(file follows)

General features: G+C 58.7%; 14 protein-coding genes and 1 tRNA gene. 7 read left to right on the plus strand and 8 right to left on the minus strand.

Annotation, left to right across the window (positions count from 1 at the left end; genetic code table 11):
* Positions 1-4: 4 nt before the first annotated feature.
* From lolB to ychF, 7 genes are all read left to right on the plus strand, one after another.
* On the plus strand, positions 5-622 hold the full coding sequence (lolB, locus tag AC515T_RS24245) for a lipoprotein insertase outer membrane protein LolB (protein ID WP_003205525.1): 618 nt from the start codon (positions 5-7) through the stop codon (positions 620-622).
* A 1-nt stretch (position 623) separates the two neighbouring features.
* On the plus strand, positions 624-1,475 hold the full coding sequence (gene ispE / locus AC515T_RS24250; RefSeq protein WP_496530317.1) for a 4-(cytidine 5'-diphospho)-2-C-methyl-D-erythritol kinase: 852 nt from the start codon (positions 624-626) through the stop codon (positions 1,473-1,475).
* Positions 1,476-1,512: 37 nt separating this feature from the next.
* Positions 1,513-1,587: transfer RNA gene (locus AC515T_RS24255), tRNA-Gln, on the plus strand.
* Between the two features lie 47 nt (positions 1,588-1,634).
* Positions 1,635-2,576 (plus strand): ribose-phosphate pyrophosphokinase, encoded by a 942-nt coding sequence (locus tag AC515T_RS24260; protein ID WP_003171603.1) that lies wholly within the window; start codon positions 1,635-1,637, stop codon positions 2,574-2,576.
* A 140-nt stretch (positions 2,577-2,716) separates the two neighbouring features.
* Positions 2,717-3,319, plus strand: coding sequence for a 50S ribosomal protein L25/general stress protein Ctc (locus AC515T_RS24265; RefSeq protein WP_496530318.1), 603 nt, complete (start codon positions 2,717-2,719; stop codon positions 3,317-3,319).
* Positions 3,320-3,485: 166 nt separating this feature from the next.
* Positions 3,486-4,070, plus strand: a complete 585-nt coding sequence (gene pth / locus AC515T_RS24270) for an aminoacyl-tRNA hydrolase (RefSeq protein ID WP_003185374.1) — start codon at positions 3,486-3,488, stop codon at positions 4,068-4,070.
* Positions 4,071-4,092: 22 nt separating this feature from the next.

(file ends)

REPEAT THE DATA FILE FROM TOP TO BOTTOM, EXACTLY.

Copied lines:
General features: G+C 58.7%; 14 protein-coding genes and 1 tRNA gene. 7 read left to right on the plus strand and 8 right to left on the minus strand.

Annotation, left to right across the window (positions count from 1 at the left end; genetic code table 11):
* Positions 1-4: 4 nt before the first annotated feature.
* From lolB to ychF, 7 genes are all read left to right on the plus strand, one after another.
* On the plus strand, positions 5-622 hold the full coding sequence (lolB, locus tag AC515T_RS24245) for a lipoprotein insertase outer membrane protein LolB (protein ID WP_003205525.1): 618 nt from the start codon (positions 5-7) through the stop codon (positions 620-622).
* A 1-nt stretch (position 623) separates the two neighbouring features.
* On the plus strand, positions 624-1,475 hold the full coding sequence (gene ispE / locus AC515T_RS24250; RefSeq protein WP_496530317.1) for a 4-(cytidine 5'-diphospho)-2-C-methyl-D-erythritol kinase: 852 nt from the start codon (positions 624-626) through the stop codon (positions 1,473-1,475).
* Positions 1,476-1,512: 37 nt separating this feature from the next.
* Positions 1,513-1,587: transfer RNA gene (locus AC515T_RS24255), tRNA-Gln, on the plus strand.
* Between the two features lie 47 nt (positions 1,588-1,634).
* Positions 1,635-2,576 (plus strand): ribose-phosphate pyrophosphokinase, encoded by a 942-nt coding sequence (locus tag AC515T_RS24260; protein ID WP_003171603.1) that lies wholly within the window; start codon positions 1,635-1,637, stop codon positions 2,574-2,576.
* A 140-nt stretch (positions 2,577-2,716) separates the two neighbouring features.
* Positions 2,717-3,319, plus strand: coding sequence for a 50S ribosomal protein L25/general stress protein Ctc (locus AC515T_RS24265; RefSeq protein WP_496530318.1), 603 nt, complete (start codon positions 2,717-2,719; stop codon positions 3,317-3,319).
* Positions 3,320-3,485: 166 nt separating this feature from the next.
* Positions 3,486-4,070, plus strand: a complete 585-nt coding sequence (gene pth / locus AC515T_RS24270) for an aminoacyl-tRNA hydrolase (RefSeq protein ID WP_003185374.1) — start codon at positions 3,486-3,488, stop codon at positions 4,068-4,070.
* Positions 4,071-4,092: 22 nt separating this feature from the next.